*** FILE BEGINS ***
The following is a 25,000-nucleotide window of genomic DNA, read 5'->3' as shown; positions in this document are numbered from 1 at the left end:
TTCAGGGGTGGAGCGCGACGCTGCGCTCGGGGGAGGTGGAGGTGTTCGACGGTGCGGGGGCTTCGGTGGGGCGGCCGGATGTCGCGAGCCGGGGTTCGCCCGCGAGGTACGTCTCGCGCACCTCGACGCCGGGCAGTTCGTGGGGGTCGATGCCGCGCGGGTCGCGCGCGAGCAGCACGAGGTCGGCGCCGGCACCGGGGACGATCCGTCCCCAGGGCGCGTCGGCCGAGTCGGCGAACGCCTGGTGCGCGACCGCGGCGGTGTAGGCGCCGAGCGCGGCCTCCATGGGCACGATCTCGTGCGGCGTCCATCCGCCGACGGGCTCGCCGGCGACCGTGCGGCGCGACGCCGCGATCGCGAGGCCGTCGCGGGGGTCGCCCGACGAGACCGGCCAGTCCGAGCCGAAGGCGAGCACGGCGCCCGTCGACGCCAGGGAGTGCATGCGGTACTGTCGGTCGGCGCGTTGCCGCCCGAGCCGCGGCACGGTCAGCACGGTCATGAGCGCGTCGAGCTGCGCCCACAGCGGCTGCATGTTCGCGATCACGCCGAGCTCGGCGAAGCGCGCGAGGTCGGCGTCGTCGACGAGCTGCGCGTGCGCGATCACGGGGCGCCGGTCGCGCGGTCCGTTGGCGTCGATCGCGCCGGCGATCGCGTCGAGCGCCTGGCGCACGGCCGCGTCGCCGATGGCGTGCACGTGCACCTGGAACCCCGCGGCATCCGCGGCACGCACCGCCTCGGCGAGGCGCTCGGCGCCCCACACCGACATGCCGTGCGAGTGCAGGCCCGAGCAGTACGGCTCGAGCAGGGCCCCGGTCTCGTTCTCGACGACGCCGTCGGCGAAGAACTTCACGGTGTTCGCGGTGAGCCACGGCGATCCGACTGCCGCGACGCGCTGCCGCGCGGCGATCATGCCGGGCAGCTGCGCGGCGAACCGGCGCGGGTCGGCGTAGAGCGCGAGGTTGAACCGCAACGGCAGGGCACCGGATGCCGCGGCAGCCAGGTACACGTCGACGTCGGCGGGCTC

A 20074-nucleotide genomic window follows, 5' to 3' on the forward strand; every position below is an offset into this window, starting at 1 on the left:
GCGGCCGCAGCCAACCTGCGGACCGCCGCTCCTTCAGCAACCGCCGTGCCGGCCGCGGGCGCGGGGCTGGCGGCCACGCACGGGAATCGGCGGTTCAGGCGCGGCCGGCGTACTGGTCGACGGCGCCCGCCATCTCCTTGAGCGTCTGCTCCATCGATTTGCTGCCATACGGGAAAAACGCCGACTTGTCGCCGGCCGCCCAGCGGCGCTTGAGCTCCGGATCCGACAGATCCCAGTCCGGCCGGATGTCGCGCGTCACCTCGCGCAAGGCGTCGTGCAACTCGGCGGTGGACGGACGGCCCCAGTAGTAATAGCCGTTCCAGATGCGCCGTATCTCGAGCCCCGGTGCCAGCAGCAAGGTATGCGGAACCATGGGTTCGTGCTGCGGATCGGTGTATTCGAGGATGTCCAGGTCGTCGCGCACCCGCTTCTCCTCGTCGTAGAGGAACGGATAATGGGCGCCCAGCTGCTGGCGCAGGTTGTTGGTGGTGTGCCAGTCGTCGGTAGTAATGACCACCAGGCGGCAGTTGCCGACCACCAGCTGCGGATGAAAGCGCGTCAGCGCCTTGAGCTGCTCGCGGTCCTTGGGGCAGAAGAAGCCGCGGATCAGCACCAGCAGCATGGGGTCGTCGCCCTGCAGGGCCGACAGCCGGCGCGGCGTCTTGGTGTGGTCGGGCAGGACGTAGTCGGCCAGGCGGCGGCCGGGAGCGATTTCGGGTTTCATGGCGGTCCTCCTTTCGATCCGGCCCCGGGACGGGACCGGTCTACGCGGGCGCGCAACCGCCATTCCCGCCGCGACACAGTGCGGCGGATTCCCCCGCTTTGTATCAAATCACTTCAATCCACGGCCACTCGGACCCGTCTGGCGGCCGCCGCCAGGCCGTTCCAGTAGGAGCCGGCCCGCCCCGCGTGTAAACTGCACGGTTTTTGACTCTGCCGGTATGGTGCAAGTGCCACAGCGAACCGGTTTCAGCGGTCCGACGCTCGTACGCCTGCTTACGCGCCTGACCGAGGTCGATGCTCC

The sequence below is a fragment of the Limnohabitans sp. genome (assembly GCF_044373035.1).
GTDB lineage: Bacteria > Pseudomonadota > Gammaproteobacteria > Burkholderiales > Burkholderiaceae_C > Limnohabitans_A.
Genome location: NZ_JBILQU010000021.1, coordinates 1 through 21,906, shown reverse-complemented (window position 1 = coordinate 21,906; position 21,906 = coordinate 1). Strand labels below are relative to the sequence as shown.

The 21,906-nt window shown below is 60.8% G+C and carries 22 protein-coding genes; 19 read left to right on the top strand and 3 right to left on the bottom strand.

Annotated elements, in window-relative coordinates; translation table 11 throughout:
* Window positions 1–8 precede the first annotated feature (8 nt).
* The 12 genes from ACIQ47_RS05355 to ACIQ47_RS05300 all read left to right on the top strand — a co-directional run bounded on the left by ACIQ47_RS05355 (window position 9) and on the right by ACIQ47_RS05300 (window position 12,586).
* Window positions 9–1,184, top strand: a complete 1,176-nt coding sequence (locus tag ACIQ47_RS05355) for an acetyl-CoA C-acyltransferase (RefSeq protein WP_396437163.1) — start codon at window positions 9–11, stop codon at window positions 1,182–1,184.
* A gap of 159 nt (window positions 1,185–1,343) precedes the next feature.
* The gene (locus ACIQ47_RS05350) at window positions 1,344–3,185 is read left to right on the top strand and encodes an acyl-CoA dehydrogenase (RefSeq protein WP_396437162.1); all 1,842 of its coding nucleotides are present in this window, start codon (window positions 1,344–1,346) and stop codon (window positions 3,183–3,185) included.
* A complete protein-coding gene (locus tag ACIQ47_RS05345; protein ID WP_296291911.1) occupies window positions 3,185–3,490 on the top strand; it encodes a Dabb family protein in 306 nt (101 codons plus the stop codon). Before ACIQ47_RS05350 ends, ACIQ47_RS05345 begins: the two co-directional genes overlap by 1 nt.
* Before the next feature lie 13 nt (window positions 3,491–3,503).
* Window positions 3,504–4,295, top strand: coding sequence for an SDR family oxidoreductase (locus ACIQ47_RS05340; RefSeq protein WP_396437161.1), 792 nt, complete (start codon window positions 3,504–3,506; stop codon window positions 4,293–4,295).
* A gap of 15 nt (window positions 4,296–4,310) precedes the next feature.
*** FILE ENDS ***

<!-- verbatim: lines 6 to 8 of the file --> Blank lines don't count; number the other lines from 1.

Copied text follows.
GTDB lineage: Bacteria > Pseudomonadota > Gammaproteobacteria > Burkholderiales > Burkholderiaceae_C > Limnohabitans_A.
Genome location: NZ_JBILQU010000021.1, coordinates 1 through 21,906, shown reverse-complemented (window position 1 = coordinate 21,906; position 21,906 = coordinate 1). Strand labels below are relative to the sequence as shown.

The 21,906-nt window shown below is 60.8% G+C and carries 22 protein-coding genes; 19 read left to right on the top strand and 3 right to left on the bottom strand.